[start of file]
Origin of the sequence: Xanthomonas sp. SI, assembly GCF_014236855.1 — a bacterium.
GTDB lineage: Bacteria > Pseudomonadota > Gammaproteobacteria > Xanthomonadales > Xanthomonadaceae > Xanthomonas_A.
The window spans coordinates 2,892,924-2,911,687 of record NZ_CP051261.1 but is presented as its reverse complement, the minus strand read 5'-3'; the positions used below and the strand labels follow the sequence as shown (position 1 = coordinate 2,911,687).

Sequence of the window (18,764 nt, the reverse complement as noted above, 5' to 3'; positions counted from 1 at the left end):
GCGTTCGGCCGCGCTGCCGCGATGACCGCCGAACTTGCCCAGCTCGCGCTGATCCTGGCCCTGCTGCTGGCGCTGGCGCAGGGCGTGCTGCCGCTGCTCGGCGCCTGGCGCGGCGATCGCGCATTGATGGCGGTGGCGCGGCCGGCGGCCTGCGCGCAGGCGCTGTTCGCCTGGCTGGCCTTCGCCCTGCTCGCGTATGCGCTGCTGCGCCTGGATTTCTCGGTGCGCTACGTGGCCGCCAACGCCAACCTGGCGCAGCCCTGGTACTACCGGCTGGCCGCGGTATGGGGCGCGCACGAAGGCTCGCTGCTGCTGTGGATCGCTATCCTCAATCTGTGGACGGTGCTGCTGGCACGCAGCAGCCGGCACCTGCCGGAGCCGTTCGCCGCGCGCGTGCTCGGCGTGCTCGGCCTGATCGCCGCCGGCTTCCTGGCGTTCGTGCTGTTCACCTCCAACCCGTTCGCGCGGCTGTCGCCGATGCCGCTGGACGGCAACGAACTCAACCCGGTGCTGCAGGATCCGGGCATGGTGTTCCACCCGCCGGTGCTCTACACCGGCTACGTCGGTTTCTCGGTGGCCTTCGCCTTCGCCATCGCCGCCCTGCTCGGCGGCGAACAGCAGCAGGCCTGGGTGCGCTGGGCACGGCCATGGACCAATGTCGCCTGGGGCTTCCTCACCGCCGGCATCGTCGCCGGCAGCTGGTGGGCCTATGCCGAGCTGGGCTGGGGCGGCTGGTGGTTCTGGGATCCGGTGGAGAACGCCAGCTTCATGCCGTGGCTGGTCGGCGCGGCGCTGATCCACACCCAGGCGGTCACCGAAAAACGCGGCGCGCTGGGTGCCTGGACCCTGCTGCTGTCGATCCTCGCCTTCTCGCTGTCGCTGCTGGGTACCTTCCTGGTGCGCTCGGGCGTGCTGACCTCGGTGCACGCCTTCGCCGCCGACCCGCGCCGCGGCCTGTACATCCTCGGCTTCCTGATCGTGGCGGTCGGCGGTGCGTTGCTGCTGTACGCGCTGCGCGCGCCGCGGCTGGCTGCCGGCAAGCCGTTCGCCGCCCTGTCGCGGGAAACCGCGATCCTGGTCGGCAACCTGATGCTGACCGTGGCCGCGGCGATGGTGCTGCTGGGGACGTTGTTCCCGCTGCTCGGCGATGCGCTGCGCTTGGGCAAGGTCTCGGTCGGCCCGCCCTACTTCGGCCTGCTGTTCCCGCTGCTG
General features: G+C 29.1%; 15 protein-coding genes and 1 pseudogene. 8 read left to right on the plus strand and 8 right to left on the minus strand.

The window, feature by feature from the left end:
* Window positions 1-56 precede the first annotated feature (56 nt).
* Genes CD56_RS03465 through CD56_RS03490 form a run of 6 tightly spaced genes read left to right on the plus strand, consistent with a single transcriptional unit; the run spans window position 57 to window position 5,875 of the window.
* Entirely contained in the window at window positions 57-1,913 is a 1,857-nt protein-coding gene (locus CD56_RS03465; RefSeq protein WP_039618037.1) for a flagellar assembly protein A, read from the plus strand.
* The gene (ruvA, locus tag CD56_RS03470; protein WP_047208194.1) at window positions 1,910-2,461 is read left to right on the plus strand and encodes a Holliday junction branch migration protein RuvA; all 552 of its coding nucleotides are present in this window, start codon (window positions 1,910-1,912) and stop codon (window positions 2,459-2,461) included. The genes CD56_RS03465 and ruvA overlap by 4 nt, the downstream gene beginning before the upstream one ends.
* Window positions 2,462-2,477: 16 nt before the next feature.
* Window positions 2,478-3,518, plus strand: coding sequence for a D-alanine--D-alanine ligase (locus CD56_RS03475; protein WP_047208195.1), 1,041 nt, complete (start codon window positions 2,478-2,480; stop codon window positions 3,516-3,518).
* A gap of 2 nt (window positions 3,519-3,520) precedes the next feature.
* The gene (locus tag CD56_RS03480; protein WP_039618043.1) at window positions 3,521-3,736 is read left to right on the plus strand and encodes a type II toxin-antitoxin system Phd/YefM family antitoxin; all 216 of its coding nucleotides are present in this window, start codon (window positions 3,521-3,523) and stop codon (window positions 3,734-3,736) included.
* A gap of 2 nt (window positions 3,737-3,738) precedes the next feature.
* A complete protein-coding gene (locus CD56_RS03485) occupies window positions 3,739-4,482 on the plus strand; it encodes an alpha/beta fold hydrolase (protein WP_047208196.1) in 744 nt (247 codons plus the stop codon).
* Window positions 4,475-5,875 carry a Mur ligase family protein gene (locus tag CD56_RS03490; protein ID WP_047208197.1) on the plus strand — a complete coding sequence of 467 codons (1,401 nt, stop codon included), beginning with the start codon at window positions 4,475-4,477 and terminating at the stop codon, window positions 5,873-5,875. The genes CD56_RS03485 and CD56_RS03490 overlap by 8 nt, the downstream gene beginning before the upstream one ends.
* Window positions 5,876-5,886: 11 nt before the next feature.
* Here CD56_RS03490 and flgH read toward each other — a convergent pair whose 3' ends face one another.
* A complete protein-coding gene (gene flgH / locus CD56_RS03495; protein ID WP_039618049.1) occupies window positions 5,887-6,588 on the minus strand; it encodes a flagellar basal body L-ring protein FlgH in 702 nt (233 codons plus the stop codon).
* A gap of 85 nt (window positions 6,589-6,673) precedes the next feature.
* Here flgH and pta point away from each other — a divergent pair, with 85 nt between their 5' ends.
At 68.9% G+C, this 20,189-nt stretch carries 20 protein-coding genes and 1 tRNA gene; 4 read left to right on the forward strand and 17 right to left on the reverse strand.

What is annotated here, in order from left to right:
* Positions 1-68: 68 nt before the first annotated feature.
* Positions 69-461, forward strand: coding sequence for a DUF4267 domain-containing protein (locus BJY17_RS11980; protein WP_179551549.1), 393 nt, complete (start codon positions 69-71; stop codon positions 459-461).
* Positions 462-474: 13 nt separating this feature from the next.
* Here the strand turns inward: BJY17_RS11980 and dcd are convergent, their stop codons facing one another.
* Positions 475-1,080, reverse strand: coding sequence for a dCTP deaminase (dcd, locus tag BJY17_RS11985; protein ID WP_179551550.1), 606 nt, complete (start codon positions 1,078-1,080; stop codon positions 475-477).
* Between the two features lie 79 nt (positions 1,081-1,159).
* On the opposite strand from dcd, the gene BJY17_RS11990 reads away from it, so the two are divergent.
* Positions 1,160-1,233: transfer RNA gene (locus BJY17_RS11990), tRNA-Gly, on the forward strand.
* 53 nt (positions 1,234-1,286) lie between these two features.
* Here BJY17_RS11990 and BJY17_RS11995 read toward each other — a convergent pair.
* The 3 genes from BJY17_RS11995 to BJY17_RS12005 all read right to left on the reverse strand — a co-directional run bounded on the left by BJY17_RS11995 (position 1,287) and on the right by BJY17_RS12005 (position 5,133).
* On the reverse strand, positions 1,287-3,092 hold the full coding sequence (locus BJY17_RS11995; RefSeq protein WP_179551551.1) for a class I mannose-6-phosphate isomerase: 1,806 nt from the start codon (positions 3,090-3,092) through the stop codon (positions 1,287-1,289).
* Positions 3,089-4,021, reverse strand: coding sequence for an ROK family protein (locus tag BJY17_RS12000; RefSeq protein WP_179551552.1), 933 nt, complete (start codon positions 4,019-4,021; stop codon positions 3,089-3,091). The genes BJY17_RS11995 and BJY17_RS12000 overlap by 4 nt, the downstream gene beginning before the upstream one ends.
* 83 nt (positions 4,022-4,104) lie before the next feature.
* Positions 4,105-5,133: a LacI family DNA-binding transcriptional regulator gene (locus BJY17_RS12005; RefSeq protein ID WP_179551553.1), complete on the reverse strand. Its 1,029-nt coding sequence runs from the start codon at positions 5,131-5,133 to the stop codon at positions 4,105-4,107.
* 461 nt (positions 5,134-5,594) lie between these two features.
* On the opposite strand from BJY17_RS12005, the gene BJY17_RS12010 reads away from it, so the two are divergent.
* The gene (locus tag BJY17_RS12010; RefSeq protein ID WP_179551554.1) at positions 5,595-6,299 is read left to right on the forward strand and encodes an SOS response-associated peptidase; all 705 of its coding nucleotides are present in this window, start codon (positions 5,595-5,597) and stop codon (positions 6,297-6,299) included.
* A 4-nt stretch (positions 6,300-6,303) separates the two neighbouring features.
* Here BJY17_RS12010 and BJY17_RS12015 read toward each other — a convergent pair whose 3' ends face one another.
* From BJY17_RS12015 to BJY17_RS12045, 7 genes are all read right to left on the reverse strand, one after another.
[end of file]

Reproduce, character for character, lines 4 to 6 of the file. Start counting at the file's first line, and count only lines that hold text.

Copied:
Sequence of the window (18,764 nt, the reverse complement as noted above, 5' to 3'; positions counted from 1 at the left end):
GCGTTCGGCCGCGCTGCCGCGATGACCGCCGAACTTGCCCAGCTCGCGCTGATCCTGGCCCTGCTGCTGGCGCTGGCGCAGGGCGTGCTGCCGCTGCTCGGCGCCTGGCGCGGCGATCGCGCATTGATGGCGGTGGCGCGGCCGGCGGCCTGCGCGCAGGCGCTGTTCGCCTGGCTGGCCTTCGCCCTGCTCGCGTATGCGCTGCTGCGCCTGGATTTCTCGGTGCGCTACGTGGCCGCCAACGCCAACCTGGCGCAGCCCTGGTACTACCGGCTGGCCGCGGTATGGGGCGCGCACGAAGGCTCGCTGCTGCTGTGGATCGCTATCCTCAATCTGTGGACGGTGCTGCTGGCACGCAGCAGCCGGCACCTGCCGGAGCCGTTCGCCGCGCGCGTGCTCGGCGTGCTCGGCCTGATCGCCGCCGGCTTCCTGGCGTTCGTGCTGTTCACCTCCAACCCGTTCGCGCGGCTGTCGCCGATGCCGCTGGACGGCAACGAACTCAACCCGGTGCTGCAGGATCCGGGCATGGTGTTCCACCCGCCGGTGCTCTACACCGGCTACGTCGGTTTCTCGGTGGCCTTCGCCTTCGCCATCGCCGCCCTGCTCGGCGGCGAACAGCAGCAGGCCTGGGTGCGCTGGGCACGGCCATGGACCAATGTCGCCTGGGGCTTCCTCACCGCCGGCATCGTCGCCGGCAGCTGGTGGGCCTATGCCGAGCTGGGCTGGGGCGGCTGGTGGTTCTGGGATCCGGTGGAGAACGCCAGCTTCATGCCGTGGCTGGTCGGCGCGGCGCTGATCCACACCCAGGCGGTCACCGAAAAACGCGGCGCGCTGGGTGCCTGGACCCTGCTGCTGTCGATCCTCGCCTTCTCGCTGTCGCTGCTGGGTACCTTCCTGGTGCGCTCGGGCGTGCTGACCTCGGTGCACGCCTTCGCCGCCGACCCGCGCCGCGGCCTGTACATCCTCGGCTTCCTGATCGTGGCGGTCGGCGGTGCGTTGCTGCTGTACGCGCTGCGCGCGCCGCGGCTGGCTGCCGGCAAGCCGTTCGCCGCCCTGTCGCGGGAAACCGCGATCCTGGTCGGCAACCTGATGCTGACCGTGGCCGCGGCGATGGTGCTGCTGGGGACGTTGTTCCCGCTGCTCGGCGATGCGCTGCGCTTGGGCAAGGTCTCGGTCGGCCCGCCCTACTTCGGCCTGCTGTTCCCGCTGCTG
General features: G+C 29.1%; 15 protein-coding genes and 1 pseudogene. 8 read left to right on the plus strand and 8 right to left on the minus strand.